Figure 1

Radiological response to JAK1/JAK2 blockade with ruxolitininb . (A) Chest CT scan before the initiation of ruxolitinib. (B) Chest CT scan 12 months after the initiation of ruxolitinib.

The expression of interferon (IFN)-stimulated genes in the whole blood of the patient was normal on two occasions, and increased once while the patient received anti-interleukin-1 treatment. Immunophenotyping showed normal counts of T cell, B cell and natural killer (NK) lymphocytes. Further study showed that, among memory CD4+ T cells, the patient had frequencies of Th1 cells well above the control range, and decreased frequencies of Th17 cells (figure 2).

Figure 2

T helper immunophenotyping. (A) Gating strategy in the patient’s peripheral blood mononuclear cells (PBMCs) for T helper immunophenotyping. (B) Representative fluorescence activated cell sorting (FACS) plots are presented. The horizontal bars represent the mean+/-SD. Frequencies of T helper subsets within the CD4+ memory compartment in controls and P. Subsets were defined as follows: Th1 (CXCR5CXCR3+CCR4CCR6), Th2 (CXCR5CXCR3CCR4+CCR6), Th17 (CXCR5CXCR3CCR4+CCR6+) and Tfh (CXCR5+).

At the age of 4, the patient was treated with the Janus kinase 1/2 selective inhibitor ruxolitinib (1 mg/kg/day) in association with oral prednisone (0.5 mg/kg/day) and 3 monthly intravenous infusions of methylprednisolone (600 mg/m2). At last follow-up, 15 months post initiation of ruxolitinib, febrile attacks remitted, CRP value was normal, prednisone was tapered to 0.1 mg/kg/day, and methylprednisolone dosage was progressively decreased to one infusion (300 mg/m2) every 6 weeks. Chest CT scan abnormalities decreased (figure 1). Oxygen saturation increased from 92% to 100%. There was a catch-up growth with an improvement of the height Z-scores from −3 to −2. Ruxolitinib was well tolerated.

Our patient demonstrates features similar to those reported in the series of Saper et al. An upregulation of genes related to the IFNγ reponse both in the (BAL) fluid and lung tissue was demonstrated in some patients from this series.2 In line with a putative pathogenic role of IFNγ signaling, a high frequency of MAS was reported. The observation in our patient of (1) elevated frequency of Th1 cells, main producers of IFNγ3, and (2) a clinical response to ruxolitinib, blocking the IFNγ signalling, although not selectively,4 5 is consistent with this hypothesis. Although no definite conclusion can be drawn from this single case, our report suggests that ruxolitinib may represent a valid therapeutic option to be tested early in patients with s-AJI associated with severe early-onset lung disease.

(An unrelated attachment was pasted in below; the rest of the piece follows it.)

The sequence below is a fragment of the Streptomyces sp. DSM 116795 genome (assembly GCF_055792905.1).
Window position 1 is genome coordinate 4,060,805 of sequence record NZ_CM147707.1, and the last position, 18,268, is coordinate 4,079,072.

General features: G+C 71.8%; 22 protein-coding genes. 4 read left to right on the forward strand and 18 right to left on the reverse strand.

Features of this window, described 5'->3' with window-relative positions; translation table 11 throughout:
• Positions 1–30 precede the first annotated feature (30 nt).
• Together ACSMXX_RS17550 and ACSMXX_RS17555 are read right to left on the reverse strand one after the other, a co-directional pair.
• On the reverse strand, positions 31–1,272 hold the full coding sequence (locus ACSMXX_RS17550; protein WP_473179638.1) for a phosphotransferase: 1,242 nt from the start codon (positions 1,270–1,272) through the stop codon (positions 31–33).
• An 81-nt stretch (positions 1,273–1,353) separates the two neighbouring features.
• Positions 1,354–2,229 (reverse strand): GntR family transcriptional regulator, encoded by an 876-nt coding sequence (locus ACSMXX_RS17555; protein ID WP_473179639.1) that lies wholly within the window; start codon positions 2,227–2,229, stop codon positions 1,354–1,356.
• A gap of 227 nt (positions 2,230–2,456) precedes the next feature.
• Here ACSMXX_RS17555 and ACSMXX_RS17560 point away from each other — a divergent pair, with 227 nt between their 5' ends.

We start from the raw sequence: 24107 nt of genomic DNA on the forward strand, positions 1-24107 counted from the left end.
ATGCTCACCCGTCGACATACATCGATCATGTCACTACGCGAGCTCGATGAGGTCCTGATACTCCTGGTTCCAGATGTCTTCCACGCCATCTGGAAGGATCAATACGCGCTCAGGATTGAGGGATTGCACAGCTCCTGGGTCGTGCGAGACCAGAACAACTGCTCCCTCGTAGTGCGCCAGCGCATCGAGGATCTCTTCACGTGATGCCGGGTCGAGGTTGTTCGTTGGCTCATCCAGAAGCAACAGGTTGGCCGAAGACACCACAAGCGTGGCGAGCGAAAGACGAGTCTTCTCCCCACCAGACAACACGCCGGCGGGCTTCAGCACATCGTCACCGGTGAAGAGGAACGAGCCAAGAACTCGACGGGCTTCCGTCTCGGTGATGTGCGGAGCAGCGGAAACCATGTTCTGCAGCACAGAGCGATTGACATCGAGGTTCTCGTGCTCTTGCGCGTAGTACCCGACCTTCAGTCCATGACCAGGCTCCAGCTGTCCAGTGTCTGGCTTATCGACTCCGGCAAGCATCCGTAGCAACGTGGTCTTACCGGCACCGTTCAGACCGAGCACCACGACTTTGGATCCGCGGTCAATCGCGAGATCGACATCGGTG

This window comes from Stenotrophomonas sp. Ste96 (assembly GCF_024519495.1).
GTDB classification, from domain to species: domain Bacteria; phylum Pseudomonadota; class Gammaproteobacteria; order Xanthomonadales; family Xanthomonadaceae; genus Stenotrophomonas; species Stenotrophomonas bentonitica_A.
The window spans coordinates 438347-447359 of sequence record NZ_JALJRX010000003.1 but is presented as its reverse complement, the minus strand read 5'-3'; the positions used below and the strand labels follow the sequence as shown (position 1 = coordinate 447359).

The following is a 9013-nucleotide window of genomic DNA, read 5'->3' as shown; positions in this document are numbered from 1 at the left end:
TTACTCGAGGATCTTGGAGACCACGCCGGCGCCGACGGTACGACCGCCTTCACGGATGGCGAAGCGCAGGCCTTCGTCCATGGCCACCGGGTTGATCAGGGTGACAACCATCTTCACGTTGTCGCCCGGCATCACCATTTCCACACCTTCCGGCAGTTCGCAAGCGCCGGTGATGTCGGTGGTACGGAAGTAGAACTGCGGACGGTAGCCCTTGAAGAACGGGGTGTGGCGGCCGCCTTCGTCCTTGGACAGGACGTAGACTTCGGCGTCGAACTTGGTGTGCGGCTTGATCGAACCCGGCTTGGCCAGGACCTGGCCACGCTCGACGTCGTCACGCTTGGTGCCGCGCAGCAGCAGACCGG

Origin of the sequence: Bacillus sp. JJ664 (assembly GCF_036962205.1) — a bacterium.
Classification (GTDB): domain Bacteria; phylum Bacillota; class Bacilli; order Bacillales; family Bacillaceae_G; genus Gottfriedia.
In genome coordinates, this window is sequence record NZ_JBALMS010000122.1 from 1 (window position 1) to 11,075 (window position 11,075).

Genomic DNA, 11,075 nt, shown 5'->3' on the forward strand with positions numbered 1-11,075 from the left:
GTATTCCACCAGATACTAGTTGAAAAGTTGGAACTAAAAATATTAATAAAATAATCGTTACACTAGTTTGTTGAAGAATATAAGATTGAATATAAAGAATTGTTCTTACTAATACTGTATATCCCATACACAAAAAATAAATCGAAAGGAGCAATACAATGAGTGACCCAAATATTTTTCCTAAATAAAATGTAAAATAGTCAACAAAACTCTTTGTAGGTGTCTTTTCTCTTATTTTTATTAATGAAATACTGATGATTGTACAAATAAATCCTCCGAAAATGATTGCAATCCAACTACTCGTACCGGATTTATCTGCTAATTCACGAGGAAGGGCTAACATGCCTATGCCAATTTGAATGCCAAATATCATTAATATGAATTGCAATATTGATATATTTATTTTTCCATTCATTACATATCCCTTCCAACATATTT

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Footnotes

  • Contributors LP and BB-M collected clinical data. VB, J-LC and RL performed the immunological experiments and analysed data. BB-M, LP, AH and LB wrote the paper. AH and LB analysed the pulmonary clinical and radiological data. RL and BB-M supervised the study. All authors have read final approval of the version published.

  • Funding The authors have not declared a specific grant for this research from any funding agency in the public, commercial or not-for-profit sectors.

  • Competing interests None declared.

  • Patient consent for publication Parental/guardian consent obtained.

  • Provenance and peer review Not commissioned; internally peer reviewed.